A University of Kentucky foundation has violated Kentucky’s Open Records Act by failing to provide documents to Attorney General Andy Beshear’s office for review, that office has ruled.
Former medical student Lachin Hatemi had requested audits from the Kentucky Medical Services Foundation, which denied his request.
The Attorney General’s office has previously ruled that the foundation, which essentially operates as the billing arm of UK HealthCare, is a public entity and therefore is subject to the state’s open records and open-meetings laws. However, the foundation is fighting that decision in court and argues that Hatemi’s most recent request should be “held in abeyance” until the court rules.
However, the law does does not give an option of “abeyance,” according to the latest opinion from Beshear’s office, which carries the weight of law unless appealed to a circuit court.
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Hatemi specifically requested audits the foundation conducted of a Hazard cardiology practice acquired by UK in 2014. The foundation’s lawyers said those documents were protected by attorney-client privilege. Beshear’s office asked to review the documents so it could determine whether they were protected by attorney-client privilege, but the foundation did not provide them.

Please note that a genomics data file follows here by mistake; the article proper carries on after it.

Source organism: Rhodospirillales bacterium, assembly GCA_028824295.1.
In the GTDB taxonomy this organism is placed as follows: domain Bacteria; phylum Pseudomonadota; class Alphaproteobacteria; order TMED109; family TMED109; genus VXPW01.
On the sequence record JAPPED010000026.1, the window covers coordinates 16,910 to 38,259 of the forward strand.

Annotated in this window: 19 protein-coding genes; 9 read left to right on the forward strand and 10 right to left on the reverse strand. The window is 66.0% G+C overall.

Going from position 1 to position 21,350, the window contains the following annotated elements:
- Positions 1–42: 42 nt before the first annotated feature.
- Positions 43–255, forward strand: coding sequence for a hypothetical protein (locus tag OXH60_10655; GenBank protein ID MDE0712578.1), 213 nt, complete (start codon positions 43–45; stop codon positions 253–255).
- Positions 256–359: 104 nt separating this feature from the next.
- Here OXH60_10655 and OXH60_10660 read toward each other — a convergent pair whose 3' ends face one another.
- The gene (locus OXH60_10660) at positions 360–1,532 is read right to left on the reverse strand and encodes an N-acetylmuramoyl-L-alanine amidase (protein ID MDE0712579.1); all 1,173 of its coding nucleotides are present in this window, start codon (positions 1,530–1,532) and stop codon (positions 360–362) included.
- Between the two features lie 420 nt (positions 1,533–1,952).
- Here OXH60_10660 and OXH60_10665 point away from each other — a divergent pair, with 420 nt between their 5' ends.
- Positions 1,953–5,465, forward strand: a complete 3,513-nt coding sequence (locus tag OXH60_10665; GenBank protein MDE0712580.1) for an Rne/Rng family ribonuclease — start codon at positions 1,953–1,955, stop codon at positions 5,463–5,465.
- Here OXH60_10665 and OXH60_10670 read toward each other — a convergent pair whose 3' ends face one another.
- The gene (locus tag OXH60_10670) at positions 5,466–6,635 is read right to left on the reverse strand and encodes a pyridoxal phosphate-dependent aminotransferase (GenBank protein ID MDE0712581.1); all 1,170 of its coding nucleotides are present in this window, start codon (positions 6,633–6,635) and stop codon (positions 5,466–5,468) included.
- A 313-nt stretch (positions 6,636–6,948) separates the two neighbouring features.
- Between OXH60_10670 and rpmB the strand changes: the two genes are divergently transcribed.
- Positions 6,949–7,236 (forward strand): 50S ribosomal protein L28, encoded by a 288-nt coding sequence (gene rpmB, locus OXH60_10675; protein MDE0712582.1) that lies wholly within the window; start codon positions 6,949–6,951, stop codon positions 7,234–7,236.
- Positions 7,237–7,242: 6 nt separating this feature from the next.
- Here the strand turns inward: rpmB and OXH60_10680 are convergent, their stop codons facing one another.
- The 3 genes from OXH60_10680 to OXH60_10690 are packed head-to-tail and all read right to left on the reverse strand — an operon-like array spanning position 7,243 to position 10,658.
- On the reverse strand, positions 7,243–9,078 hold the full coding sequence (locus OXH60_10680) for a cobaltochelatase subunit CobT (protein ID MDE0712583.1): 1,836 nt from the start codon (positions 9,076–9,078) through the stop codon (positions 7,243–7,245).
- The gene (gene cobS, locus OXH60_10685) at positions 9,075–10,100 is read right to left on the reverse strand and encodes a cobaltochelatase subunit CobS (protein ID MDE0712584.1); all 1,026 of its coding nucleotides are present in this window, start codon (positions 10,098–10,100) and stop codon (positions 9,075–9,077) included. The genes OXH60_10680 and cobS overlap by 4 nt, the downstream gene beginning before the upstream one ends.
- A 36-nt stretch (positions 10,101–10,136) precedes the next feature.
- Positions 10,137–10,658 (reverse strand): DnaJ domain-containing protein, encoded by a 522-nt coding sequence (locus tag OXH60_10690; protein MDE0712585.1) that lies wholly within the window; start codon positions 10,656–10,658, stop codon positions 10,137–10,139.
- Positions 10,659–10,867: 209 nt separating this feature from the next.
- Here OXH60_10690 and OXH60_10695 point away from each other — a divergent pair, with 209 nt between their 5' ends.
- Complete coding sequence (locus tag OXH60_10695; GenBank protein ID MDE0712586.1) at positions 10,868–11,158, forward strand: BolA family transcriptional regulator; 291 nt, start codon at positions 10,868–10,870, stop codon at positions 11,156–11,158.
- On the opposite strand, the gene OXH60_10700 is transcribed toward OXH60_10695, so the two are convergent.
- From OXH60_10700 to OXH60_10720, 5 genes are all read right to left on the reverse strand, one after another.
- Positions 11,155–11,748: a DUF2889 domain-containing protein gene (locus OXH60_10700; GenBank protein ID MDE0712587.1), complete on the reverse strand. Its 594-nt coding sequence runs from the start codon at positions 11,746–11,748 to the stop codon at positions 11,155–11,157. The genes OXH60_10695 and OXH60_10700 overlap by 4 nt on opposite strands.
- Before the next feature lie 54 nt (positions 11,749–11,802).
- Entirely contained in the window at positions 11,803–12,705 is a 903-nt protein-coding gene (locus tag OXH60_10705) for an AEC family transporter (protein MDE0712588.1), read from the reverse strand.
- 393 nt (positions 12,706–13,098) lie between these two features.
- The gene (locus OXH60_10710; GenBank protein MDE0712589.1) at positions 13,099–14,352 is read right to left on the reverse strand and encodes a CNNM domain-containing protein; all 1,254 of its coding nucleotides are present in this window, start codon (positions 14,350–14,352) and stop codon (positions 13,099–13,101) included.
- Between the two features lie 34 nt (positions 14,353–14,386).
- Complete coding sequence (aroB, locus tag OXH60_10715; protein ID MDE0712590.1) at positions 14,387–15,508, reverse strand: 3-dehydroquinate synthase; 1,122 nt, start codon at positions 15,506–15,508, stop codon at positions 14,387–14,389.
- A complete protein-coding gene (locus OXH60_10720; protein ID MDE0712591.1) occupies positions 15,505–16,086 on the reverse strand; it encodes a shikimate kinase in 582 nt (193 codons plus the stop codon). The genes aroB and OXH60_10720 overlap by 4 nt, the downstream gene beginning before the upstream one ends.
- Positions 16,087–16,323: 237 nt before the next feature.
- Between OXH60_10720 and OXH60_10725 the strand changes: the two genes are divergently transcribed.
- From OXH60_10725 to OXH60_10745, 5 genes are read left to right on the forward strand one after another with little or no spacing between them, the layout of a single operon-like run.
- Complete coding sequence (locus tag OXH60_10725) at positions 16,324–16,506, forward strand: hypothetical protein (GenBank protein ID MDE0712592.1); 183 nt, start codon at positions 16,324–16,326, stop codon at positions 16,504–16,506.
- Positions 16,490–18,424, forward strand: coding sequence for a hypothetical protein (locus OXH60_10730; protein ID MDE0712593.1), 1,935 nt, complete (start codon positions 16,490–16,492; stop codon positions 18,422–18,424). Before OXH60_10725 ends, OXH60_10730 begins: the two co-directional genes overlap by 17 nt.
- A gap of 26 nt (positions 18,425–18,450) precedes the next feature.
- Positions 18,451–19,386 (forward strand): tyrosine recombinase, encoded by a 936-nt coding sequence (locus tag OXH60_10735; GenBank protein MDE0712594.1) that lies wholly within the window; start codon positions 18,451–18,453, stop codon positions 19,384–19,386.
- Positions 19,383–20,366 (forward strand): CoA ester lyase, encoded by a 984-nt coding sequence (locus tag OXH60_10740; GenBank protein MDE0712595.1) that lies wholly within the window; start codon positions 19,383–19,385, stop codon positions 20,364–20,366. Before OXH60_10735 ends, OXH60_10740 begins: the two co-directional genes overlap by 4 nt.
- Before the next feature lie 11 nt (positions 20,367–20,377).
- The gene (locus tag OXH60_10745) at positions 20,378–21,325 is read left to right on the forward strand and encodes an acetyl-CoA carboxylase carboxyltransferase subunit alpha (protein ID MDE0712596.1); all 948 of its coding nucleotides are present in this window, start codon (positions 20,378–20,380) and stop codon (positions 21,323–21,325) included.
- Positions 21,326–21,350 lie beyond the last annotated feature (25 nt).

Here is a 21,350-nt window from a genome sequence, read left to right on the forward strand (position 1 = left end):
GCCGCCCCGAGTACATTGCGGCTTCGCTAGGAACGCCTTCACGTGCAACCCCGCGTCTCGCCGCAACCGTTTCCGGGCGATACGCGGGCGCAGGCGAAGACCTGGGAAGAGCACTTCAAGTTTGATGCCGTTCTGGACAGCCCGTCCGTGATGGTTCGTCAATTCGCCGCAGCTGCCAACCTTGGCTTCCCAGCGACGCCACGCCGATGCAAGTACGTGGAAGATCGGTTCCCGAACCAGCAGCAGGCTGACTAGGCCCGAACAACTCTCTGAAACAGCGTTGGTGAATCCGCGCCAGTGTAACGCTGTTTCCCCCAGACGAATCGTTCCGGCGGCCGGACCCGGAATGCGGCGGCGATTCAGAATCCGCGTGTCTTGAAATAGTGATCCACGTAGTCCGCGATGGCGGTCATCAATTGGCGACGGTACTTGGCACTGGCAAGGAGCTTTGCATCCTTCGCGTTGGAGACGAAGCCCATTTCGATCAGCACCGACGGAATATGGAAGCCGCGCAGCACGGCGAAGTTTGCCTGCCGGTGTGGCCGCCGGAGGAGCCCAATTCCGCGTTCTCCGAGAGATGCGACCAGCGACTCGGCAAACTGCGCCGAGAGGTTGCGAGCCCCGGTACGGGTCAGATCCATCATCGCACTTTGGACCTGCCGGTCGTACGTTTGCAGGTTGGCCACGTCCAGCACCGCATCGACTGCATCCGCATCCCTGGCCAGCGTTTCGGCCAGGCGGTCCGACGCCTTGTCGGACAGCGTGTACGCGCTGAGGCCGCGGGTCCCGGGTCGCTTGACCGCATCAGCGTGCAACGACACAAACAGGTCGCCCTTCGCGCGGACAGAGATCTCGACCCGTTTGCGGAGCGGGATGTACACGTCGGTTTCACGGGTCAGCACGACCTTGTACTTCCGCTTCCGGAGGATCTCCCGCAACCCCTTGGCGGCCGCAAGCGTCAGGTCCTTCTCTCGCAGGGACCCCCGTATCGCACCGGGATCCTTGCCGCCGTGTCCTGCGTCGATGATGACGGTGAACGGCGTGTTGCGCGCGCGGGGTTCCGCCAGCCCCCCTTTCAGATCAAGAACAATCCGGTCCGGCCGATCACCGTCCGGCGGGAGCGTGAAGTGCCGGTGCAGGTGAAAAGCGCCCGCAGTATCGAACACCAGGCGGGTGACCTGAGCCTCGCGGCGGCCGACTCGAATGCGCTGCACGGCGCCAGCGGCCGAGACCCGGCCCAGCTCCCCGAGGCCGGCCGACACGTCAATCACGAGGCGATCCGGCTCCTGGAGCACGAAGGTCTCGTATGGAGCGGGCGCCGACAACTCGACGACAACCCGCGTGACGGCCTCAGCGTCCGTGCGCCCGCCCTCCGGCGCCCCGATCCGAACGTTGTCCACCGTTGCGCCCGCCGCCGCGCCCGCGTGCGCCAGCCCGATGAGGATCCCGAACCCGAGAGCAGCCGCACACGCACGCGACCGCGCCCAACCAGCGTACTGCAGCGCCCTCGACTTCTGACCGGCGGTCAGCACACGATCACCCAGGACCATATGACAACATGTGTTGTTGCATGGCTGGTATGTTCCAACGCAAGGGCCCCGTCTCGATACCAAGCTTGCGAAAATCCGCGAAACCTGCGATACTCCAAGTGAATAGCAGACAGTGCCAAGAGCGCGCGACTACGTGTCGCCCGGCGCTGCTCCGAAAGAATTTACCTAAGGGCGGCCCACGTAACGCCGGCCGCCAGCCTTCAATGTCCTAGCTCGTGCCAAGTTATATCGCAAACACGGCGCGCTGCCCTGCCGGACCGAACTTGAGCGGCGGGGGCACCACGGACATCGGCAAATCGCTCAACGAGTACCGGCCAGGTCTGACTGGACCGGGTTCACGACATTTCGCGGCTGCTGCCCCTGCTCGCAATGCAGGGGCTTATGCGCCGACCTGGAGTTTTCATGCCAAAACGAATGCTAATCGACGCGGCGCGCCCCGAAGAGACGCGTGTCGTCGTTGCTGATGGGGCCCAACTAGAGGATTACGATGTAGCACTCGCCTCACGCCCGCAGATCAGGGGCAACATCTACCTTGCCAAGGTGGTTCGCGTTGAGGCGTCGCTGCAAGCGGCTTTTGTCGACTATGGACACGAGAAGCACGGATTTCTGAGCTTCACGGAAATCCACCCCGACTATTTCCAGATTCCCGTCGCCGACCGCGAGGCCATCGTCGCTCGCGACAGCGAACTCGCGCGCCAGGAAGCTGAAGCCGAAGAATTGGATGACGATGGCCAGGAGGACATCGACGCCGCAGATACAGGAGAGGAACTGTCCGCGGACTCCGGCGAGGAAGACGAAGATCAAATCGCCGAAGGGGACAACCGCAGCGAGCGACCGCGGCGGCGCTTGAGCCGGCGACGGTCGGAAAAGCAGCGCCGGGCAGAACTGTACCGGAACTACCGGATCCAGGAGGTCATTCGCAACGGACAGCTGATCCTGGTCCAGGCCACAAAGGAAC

“For the same reason we are unable to conduct an adequate review of KMSF’s claim of attorney-client privilege, neither can we adequately adjudicate KMSF’s remaining claims of exemption,” the ruling says.
The university also has refused to provide the documents to the Herald-Leader, which has filed an appeal with Beshear’s office.
Harry Dadds, an attorney for the foundation, said it will appeal the decision.